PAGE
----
The Sword of Summer

swordofsummerby Rick Riordan
First sentence: “Yeah, I know.”
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Content: There’s really nothing objectionable. Some violence (lots of death, mostly) and some more serious underlying issues. I’d give it to a 4/5th grader. I’m undecided about where it should go. It’s currently in middle grade (grades 3-5) with the Percy Jackson series, but I’m thinking about moving it to YA (grades 6-8).

Magnus Chase is a 16-year-old homeless kid (he’s been homeless for the past two years since his mom was murdered) when he discovers that he’s not who he thought he was. He is, in fact, the son of the Norse god, Frey, and he’s been targeted by all of Frey’s enemies. In fact, he loses his first battle and ends up dead, in Valhalla. From there he realizes that he can’t let something as insignificant as death stop him: he needs to find the sword of summer and stop the evil forces from rising. The question is, though, can he do it?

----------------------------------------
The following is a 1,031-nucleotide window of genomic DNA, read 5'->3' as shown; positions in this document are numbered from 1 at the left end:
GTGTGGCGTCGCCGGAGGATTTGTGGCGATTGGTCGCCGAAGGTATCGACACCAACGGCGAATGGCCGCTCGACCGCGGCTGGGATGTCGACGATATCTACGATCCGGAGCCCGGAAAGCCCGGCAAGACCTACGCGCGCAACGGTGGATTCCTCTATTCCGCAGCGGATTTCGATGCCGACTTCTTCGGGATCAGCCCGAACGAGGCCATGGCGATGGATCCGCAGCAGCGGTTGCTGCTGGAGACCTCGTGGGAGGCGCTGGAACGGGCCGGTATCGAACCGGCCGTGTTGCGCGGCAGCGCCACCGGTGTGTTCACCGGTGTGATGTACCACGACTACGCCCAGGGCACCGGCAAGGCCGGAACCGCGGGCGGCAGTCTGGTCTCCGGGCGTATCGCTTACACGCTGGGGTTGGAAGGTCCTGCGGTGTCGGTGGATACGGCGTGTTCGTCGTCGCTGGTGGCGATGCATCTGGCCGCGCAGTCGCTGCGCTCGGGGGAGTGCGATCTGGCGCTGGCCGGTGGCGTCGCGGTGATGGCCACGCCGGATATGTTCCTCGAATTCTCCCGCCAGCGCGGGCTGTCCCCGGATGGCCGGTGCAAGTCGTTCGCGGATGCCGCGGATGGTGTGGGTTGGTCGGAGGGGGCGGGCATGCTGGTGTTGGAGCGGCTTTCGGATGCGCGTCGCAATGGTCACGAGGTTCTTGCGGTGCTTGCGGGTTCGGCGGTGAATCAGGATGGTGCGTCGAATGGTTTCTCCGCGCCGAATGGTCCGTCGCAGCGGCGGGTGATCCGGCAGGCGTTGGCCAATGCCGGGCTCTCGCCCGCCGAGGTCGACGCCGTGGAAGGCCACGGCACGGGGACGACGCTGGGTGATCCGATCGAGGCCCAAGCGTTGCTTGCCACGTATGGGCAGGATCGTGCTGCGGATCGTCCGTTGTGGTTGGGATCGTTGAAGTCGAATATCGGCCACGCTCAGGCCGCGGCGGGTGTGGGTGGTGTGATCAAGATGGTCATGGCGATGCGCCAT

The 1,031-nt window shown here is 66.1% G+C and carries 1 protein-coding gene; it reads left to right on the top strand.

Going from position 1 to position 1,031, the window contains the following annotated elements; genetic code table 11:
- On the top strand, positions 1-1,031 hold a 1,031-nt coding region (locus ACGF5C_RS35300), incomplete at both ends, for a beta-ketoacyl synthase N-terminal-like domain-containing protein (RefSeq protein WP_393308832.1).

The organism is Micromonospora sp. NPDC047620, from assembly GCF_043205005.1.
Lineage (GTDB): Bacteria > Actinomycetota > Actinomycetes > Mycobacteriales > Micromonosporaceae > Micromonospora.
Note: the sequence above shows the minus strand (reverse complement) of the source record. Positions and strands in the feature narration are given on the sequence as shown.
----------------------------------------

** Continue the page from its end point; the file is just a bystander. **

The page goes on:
First off, plot and everything else aside, I am SO happy the sassy chapter titles are back! Seriously, I have missed those.

In fact, Magnus’s voice is eerily similar to that of Percy in the first series. No, it’s not as good as PJ and the Olympians, but it’s the closest thing to it since Riordan wrote The Last Olympian. It’s sprawling and meandering and I think that Riordan’s cramming way too much in there (but then again, doesn’t he always?). But the characters are fascinating and aside from the “deaf and dumb” moniker (which Abby called him out on) for one of the characters who was deaf, it was wonderfully, naturally diverse. Sam, the Muslim Valkyrie, is one of my favorite characters. It’s nice to see Riordan being inclusive.

Oh, and Annabeth is in it! (Yes, that Annabeth.) You don’t have to read any of Riordan’s other books to enjoy this one, but there’s always some nice asides (like how a pen turning into a sword is lame) for those of us who have.

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